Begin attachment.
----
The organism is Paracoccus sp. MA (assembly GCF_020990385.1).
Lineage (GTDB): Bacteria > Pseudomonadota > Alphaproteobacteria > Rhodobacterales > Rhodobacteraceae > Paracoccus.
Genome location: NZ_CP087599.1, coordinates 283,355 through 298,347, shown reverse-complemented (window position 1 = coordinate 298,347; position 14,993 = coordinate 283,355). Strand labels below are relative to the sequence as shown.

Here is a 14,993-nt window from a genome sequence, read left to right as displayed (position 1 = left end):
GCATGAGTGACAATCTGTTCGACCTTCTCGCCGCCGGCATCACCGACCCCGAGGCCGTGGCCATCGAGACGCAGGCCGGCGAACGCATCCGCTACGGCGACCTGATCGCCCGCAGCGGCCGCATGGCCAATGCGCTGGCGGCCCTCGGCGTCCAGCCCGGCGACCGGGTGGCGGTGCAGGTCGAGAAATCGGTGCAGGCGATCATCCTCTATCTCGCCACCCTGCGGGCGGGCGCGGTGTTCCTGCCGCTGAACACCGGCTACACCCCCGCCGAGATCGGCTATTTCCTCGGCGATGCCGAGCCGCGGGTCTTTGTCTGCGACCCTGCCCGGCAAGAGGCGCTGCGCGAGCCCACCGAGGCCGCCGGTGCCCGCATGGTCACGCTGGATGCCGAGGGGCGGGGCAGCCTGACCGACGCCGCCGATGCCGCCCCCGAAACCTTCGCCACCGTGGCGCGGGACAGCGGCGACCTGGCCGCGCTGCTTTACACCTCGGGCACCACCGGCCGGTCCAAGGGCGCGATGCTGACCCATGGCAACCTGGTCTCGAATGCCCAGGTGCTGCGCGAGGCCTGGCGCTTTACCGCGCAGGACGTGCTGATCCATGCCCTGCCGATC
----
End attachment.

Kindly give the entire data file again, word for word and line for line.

The organism is Paracoccus sp. MA (assembly GCF_020990385.1).
Lineage (GTDB): Bacteria > Pseudomonadota > Alphaproteobacteria > Rhodobacterales > Rhodobacteraceae > Paracoccus.
Genome location: NZ_CP087599.1, coordinates 283,355 through 298,347, shown reverse-complemented (window position 1 = coordinate 298,347; position 14,993 = coordinate 283,355). Strand labels below are relative to the sequence as shown.

Here is a 14,993-nt window from a genome sequence, read left to right as displayed (position 1 = left end):
GCATGAGTGACAATCTGTTCGACCTTCTCGCCGCCGGCATCACCGACCCCGAGGCCGTGGCCATCGAGACGCAGGCCGGCGAACGCATCCGCTACGGCGACCTGATCGCCCGCAGCGGCCGCATGGCCAATGCGCTGGCGGCCCTCGGCGTCCAGCCCGGCGACCGGGTGGCGGTGCAGGTCGAGAAATCGGTGCAGGCGATCATCCTCTATCTCGCCACCCTGCGGGCGGGCGCGGTGTTCCTGCCGCTGAACACCGGCTACACCCCCGCCGAGATCGGCTATTTCCTCGGCGATGCCGAGCCGCGGGTCTTTGTCTGCGACCCTGCCCGGCAAGAGGCGCTGCGCGAGCCCACCGAGGCCGCCGGTGCCCGCATGGTCACGCTGGATGCCGAGGGGCGGGGCAGCCTGACCGACGCCGCCGATGCCGCCCCCGAAACCTTCGCCACCGTGGCGCGGGACAGCGGCGACCTGGCCGCGCTGCTTTACACCTCGGGCACCACCGGCCGGTCCAAGGGCGCGATGCTGACCCATGGCAACCTGGTCTCGAATGCCCAGGTGCTGCGCGAGGCCTGGCGCTTTACCGCGCAGGACGTGCTGATCCATGCCCTGCCGATC